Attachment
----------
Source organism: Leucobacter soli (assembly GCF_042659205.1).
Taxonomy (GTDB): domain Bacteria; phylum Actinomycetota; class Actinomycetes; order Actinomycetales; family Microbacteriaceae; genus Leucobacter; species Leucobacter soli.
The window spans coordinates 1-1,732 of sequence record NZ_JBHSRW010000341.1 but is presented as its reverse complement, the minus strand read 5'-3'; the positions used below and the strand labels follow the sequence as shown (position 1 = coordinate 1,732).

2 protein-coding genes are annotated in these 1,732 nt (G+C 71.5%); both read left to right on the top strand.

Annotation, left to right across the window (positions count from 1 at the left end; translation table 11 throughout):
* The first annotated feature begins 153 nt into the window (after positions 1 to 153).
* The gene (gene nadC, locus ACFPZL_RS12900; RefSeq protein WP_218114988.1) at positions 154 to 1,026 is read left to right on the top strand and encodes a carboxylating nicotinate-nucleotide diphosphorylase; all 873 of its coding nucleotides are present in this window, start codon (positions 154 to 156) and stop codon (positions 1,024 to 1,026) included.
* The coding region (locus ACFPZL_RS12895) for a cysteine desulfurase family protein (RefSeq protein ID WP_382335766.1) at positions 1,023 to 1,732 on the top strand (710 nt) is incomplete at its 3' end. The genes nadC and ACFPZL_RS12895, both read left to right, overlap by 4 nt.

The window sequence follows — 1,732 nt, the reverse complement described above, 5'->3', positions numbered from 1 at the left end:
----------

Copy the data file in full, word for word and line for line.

Source organism: Leucobacter soli (assembly GCF_042659205.1).
Taxonomy (GTDB): domain Bacteria; phylum Actinomycetota; class Actinomycetes; order Actinomycetales; family Microbacteriaceae; genus Leucobacter; species Leucobacter soli.
The window spans coordinates 1-1,732 of sequence record NZ_JBHSRW010000341.1 but is presented as its reverse complement, the minus strand read 5'-3'; the positions used below and the strand labels follow the sequence as shown (position 1 = coordinate 1,732).

2 protein-coding genes are annotated in these 1,732 nt (G+C 71.5%); both read left to right on the top strand.

Annotation, left to right across the window (positions count from 1 at the left end; translation table 11 throughout):
* The first annotated feature begins 153 nt into the window (after positions 1 to 153).
* The gene (gene nadC, locus ACFPZL_RS12900; RefSeq protein WP_218114988.1) at positions 154 to 1,026 is read left to right on the top strand and encodes a carboxylating nicotinate-nucleotide diphosphorylase; all 873 of its coding nucleotides are present in this window, start codon (positions 154 to 156) and stop codon (positions 1,024 to 1,026) included.
* The coding region (locus ACFPZL_RS12895) for a cysteine desulfurase family protein (RefSeq protein ID WP_382335766.1) at positions 1,023 to 1,732 on the top strand (710 nt) is incomplete at its 3' end. The genes nadC and ACFPZL_RS12895, both read left to right, overlap by 4 nt.

The window sequence follows — 1,732 nt, the reverse complement described above, 5'->3', positions numbered from 1 at the left end: